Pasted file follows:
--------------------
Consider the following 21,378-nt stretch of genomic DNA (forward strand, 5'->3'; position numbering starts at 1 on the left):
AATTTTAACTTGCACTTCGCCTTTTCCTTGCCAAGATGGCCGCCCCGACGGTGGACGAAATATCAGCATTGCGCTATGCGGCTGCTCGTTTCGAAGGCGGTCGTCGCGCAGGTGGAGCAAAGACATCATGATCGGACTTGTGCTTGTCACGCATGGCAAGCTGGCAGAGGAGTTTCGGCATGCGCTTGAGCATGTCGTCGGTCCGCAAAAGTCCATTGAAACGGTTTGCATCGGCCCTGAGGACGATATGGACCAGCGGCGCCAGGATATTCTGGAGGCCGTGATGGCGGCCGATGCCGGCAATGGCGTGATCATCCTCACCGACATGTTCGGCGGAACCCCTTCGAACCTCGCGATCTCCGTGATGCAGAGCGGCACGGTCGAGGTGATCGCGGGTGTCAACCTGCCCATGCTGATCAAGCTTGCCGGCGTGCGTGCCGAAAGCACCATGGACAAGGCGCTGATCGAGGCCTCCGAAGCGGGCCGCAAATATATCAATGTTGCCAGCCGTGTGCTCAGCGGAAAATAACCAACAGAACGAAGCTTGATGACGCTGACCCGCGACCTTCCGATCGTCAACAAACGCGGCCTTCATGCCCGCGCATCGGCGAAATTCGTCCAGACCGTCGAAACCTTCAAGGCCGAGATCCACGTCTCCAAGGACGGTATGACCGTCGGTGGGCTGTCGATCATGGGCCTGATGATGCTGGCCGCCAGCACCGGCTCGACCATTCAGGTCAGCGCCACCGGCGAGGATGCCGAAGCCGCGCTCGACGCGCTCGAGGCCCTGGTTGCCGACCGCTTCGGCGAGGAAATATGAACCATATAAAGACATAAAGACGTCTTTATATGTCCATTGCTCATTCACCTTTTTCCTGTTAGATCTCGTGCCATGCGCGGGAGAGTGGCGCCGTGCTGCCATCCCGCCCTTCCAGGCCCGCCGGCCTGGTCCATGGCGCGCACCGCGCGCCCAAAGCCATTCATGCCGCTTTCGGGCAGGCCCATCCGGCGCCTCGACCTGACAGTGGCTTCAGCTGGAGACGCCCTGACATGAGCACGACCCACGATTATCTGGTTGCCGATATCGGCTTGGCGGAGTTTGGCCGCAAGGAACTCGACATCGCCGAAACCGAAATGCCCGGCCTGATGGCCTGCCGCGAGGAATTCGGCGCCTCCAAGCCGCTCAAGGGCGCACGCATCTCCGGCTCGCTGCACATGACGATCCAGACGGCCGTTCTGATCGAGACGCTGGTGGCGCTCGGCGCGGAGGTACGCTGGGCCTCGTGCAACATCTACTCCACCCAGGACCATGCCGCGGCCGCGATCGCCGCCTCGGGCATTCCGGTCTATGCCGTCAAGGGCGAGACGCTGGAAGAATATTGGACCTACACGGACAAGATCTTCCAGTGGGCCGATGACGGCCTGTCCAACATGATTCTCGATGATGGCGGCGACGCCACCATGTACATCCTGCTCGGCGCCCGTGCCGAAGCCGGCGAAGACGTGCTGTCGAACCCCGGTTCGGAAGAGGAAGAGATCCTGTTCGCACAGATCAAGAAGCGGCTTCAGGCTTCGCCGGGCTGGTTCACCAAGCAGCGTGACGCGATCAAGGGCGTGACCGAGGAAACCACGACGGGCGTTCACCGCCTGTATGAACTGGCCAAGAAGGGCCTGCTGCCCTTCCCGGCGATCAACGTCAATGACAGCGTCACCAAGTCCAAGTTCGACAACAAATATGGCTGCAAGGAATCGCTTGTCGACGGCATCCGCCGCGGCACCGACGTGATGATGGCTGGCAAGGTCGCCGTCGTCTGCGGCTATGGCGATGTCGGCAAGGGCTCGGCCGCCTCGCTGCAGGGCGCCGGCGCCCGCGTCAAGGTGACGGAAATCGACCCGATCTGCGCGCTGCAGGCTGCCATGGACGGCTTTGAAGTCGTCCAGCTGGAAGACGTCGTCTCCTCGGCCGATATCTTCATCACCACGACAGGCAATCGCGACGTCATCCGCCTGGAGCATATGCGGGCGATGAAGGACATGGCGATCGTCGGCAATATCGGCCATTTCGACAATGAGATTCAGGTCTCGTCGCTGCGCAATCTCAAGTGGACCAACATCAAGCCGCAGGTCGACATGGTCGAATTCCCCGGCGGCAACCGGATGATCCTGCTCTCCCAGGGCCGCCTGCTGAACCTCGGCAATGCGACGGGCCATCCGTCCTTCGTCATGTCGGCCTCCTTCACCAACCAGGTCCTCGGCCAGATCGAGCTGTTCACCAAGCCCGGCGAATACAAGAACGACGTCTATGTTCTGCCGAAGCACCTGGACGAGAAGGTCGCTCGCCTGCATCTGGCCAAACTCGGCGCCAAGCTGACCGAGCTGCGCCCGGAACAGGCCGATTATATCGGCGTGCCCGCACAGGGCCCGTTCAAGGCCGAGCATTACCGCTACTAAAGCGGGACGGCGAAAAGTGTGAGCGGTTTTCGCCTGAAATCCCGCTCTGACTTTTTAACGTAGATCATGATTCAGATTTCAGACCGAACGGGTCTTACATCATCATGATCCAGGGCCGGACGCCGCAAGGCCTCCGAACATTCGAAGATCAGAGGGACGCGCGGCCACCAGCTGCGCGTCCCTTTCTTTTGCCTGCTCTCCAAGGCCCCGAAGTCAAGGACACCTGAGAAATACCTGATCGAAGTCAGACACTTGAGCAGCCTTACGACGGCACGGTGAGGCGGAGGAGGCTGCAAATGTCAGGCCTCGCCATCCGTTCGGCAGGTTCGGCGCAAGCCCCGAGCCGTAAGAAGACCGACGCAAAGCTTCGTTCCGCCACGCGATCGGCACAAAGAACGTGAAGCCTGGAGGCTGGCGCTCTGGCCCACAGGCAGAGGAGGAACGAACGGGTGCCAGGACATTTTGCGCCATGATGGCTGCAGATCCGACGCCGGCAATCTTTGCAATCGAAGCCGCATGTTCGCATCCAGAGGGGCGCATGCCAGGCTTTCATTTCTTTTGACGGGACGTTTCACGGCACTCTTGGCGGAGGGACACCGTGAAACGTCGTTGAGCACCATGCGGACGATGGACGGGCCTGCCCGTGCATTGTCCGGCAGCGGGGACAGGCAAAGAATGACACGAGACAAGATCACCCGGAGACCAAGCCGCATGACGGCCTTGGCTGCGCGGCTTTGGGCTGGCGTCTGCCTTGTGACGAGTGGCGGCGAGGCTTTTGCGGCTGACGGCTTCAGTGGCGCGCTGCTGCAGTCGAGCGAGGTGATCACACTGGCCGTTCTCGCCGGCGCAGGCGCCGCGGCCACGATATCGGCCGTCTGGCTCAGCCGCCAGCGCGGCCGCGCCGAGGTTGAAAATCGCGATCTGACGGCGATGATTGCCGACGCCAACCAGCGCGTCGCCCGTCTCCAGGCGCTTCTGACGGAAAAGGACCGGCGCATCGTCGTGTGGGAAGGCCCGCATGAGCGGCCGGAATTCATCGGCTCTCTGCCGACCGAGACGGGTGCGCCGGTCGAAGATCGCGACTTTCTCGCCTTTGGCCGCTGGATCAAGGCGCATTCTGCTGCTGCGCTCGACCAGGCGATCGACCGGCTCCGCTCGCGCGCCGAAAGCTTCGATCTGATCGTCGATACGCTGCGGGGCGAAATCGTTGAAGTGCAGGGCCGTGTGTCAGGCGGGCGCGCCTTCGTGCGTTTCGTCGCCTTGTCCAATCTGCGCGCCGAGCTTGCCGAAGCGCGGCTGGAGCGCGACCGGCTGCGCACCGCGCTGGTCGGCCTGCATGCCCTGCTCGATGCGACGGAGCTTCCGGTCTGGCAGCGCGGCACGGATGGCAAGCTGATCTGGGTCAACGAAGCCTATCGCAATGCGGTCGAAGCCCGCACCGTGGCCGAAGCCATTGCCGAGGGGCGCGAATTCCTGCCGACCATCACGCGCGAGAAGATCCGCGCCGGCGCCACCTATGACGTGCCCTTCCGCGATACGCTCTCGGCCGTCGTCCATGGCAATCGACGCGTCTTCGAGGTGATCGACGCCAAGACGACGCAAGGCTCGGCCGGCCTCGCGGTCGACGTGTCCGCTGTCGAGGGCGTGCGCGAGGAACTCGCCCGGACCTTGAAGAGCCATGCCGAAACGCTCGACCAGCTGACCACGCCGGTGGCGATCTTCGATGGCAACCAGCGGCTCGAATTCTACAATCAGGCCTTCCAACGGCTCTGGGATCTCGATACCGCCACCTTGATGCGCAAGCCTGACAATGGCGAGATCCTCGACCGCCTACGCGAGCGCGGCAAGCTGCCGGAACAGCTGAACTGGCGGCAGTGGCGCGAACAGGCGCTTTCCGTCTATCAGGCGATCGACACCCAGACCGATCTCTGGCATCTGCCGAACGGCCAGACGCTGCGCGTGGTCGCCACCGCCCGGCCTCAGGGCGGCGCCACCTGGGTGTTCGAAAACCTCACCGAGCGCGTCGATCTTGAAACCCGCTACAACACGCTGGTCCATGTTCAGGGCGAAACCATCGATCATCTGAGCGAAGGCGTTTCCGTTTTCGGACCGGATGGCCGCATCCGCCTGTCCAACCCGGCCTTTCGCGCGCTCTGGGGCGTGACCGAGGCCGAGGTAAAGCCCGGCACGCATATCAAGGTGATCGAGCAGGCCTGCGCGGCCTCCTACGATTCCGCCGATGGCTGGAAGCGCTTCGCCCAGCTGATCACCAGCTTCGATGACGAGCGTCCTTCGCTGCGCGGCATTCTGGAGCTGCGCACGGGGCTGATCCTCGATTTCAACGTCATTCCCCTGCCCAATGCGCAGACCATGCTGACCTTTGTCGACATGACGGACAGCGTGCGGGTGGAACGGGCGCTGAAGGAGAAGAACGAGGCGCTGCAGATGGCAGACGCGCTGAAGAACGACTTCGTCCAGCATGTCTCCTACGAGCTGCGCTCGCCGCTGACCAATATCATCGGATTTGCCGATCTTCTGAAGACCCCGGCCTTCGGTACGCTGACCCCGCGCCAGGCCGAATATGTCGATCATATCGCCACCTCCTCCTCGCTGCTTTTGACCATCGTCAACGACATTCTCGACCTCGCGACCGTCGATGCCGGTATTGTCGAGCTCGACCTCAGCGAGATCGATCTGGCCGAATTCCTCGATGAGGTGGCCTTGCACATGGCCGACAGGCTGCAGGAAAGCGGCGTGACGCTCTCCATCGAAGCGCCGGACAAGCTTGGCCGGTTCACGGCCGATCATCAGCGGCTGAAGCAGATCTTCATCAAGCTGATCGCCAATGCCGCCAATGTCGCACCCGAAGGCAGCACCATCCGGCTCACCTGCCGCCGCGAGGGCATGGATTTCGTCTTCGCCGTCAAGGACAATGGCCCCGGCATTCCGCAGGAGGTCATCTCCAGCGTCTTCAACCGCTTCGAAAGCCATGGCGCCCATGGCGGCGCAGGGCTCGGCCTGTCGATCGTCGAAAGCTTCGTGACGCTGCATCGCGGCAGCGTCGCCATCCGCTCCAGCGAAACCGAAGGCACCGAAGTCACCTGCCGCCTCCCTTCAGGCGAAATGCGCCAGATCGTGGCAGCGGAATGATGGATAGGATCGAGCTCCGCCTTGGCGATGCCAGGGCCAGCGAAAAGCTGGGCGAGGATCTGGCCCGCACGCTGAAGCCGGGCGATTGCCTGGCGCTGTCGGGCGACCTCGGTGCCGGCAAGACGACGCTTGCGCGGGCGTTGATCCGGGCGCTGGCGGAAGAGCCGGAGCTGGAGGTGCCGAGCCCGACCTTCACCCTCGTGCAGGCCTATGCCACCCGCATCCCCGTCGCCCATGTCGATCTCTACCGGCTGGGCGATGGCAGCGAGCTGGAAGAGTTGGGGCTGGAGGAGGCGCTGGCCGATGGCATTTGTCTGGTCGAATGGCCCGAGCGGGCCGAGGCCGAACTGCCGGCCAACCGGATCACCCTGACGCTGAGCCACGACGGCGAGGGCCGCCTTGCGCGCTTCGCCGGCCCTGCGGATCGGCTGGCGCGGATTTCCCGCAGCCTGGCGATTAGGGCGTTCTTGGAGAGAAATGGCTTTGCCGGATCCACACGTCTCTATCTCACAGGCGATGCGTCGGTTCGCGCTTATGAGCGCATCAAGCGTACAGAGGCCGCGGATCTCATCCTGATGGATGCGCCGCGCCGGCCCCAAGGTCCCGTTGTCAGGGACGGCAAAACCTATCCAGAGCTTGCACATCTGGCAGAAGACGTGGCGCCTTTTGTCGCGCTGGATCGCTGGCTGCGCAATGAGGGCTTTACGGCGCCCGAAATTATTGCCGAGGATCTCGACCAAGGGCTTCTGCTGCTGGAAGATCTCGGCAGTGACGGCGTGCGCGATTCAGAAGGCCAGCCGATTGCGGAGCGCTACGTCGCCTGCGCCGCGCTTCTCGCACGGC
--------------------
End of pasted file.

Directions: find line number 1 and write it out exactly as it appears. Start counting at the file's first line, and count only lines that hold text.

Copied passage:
Consider the following 21,378-nt stretch of genomic DNA (forward strand, 5'->3'; position numbering starts at 1 on the left):